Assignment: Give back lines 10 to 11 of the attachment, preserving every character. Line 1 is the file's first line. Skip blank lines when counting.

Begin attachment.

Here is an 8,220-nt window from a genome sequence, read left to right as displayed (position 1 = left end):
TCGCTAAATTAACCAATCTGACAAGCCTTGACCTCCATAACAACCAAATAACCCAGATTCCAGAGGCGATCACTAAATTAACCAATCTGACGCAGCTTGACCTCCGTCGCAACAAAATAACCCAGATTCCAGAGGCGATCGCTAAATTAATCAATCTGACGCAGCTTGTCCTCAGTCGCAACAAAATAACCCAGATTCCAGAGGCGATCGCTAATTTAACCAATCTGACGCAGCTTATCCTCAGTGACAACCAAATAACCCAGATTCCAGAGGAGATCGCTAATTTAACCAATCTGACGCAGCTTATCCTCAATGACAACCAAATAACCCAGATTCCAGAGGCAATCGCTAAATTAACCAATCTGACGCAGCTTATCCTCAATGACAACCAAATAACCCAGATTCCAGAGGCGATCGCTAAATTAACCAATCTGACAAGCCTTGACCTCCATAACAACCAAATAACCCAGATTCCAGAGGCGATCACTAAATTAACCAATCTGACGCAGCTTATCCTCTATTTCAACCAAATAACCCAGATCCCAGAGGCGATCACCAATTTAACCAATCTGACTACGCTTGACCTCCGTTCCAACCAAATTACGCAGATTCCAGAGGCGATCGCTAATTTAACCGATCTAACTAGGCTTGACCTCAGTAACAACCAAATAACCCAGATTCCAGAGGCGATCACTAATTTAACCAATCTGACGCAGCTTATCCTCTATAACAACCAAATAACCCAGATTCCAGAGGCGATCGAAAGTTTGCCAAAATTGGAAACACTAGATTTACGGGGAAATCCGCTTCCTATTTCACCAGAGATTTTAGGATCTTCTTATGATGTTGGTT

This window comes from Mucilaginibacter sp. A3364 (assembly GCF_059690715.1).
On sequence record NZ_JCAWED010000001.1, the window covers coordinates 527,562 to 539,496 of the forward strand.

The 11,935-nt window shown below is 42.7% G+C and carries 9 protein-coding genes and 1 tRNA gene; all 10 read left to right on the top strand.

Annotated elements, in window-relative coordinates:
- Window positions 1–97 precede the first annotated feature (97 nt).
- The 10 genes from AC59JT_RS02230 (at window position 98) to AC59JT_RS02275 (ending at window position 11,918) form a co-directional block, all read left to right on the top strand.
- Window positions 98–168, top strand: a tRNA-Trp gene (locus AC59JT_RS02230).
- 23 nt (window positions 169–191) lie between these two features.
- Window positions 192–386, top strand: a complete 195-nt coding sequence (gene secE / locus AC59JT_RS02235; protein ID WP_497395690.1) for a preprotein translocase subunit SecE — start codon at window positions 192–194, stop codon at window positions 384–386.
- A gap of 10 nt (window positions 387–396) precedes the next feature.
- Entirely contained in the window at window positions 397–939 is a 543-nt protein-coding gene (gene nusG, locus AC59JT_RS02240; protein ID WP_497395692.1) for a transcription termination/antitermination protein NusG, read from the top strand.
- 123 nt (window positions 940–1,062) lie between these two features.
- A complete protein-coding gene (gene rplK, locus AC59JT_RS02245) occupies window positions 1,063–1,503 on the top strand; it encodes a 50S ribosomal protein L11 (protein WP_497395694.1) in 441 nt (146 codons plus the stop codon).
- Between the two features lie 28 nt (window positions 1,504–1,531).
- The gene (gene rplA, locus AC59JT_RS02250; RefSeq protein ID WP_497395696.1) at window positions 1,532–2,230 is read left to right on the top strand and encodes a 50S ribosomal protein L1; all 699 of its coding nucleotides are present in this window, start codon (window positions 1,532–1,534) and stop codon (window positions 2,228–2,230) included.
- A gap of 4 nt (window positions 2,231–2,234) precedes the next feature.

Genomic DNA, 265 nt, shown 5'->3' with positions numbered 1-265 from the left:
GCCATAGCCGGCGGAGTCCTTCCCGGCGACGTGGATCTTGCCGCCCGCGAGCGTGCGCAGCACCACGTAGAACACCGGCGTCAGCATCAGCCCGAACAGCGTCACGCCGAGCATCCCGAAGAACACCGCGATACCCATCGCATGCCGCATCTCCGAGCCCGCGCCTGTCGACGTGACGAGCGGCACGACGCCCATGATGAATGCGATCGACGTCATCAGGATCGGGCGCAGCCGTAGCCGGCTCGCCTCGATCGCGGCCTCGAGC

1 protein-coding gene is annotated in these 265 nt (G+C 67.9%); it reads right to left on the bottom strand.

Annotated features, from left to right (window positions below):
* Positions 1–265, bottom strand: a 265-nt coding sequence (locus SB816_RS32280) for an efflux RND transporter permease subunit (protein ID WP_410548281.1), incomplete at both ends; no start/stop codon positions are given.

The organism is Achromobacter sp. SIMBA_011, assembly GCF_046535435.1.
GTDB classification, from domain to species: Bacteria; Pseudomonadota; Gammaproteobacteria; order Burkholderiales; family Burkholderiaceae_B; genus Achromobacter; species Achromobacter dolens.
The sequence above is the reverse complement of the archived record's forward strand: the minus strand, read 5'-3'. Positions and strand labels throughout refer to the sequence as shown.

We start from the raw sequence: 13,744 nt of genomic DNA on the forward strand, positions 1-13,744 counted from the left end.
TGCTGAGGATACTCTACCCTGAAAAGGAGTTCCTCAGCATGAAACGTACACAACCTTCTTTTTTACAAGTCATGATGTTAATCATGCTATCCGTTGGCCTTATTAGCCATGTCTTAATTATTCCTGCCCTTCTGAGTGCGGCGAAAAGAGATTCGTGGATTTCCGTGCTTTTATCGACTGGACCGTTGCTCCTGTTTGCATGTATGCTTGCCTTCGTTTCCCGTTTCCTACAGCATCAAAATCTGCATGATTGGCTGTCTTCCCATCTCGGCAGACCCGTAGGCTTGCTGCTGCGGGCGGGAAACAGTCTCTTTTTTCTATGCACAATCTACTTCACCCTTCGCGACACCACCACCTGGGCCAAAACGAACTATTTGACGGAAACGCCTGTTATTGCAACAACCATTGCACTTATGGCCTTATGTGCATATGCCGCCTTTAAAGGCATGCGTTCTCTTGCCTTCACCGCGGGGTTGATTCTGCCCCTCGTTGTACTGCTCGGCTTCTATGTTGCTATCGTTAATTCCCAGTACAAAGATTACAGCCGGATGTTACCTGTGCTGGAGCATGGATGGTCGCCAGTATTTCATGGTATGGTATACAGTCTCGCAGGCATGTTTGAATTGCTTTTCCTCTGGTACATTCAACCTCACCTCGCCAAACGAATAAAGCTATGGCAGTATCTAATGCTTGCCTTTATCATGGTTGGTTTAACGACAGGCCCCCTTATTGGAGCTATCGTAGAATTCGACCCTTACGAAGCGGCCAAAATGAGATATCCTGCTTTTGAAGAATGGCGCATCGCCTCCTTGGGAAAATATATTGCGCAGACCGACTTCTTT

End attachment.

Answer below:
- 23 nt (window positions 169–191) lie between these two features.
- Window positions 192–386, top strand: a complete 195-nt coding sequence (gene secE / locus AC59JT_RS02235; protein ID WP_497395690.1) for a preprotein translocase subunit SecE — start codon at window positions 192–194, stop codon at window positions 384–386.